The German economy shrank by 0.2 percent in the fourth quarter of 2011, as the euro crisis began to bite. But the contraction was less than expected, and economists expect Germany to avoid the recession plaguing many countries in the euro crisis. Leading indicators point to a resumption of growth by mid-2012.
The German economy, Europe’s largest, shrank by 0.2 percent in the fourth quarter from the previous quarter, slightly less than the 0.3 percent drop expected, official figures released on Wednesday showed.
The contraction was the first decline in GDP since early 2009, the height of the financial crisis. The Federal Statistics Office blamed the drop on weakening exports and consumer spending. However, analysts remain upbeat that Germany’s downturn will be brief and that the economy will resume growing in mid-2012. Leading indicators such as the Ifo business climate index and the ZEW institute’s poll of economic sentiment remain strong.The figures, together with stronger-than-expected GDP growth of 0.2 percent in France in the final quarter, indicated that Europe’s two biggest economies may be able to avoid the recession ravaging many countries as a result of the debt crisis.German GDP for 2011 as a whole grew by 3.0 percent, the Statistics Office said. The German government expects GDP growth of 0.7 percent overall in 2012.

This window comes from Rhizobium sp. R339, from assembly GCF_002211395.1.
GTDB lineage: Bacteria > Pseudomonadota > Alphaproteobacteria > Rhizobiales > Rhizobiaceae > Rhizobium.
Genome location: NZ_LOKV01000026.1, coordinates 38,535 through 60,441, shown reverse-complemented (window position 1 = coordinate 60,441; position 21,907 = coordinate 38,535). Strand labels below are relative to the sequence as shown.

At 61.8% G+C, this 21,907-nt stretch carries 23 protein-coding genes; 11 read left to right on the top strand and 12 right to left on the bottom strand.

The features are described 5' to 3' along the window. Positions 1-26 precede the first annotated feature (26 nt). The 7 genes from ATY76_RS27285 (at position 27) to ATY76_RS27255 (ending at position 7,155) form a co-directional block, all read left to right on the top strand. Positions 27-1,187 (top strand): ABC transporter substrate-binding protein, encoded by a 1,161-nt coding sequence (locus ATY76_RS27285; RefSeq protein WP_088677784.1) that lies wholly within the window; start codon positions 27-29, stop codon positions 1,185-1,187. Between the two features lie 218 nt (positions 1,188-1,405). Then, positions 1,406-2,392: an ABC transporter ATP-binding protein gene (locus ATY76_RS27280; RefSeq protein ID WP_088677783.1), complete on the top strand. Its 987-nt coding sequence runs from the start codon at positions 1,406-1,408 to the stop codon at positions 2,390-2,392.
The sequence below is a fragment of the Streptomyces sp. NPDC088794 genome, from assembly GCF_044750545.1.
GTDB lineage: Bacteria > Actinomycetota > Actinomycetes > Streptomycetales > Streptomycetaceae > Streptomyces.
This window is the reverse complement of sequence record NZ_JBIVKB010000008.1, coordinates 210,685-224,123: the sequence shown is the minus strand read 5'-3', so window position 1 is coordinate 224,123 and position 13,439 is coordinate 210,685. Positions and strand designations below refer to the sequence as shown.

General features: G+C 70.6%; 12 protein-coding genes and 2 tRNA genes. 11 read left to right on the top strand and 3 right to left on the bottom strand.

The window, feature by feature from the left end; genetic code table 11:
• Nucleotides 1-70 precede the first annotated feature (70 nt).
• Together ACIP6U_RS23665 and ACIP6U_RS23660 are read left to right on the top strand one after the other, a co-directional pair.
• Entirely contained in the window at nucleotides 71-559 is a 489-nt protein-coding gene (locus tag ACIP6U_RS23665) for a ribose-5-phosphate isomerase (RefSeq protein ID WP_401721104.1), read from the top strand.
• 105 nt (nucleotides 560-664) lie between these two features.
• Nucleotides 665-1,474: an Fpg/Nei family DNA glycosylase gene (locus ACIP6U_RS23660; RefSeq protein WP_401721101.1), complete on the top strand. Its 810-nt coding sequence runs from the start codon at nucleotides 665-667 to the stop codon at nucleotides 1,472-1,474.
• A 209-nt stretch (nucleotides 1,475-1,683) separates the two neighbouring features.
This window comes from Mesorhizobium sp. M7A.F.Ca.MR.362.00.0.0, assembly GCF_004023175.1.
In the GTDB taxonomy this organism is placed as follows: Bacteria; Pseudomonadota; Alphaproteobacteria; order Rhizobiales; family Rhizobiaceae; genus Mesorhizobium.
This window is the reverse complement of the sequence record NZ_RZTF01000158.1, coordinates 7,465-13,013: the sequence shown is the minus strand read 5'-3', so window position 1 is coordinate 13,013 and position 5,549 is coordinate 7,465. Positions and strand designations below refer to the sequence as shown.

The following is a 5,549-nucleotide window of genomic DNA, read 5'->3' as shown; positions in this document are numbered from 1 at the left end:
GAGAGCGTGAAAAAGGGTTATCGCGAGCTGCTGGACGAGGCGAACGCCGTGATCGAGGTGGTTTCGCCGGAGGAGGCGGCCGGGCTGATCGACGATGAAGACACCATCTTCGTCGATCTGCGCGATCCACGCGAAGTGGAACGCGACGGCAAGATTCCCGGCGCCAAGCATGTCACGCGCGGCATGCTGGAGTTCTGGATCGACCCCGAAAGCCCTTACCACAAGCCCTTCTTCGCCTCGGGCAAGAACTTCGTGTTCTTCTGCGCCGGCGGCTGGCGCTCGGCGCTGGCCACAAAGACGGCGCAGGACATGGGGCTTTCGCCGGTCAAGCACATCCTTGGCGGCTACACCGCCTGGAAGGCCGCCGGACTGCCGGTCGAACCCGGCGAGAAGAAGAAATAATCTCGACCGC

- Germany and France Q4 GDP figures better than expected (newstatesman.com)
- German economy slips into reverse in last quarter (independent.co.uk)
- German economy heads into reverse (bbc.co.uk)
- Germany May Be on Brink of Recession After GDP Decline: Economy (businessweek.com)
- Data Show German Economy Stalling – New York Times (nytimes.com)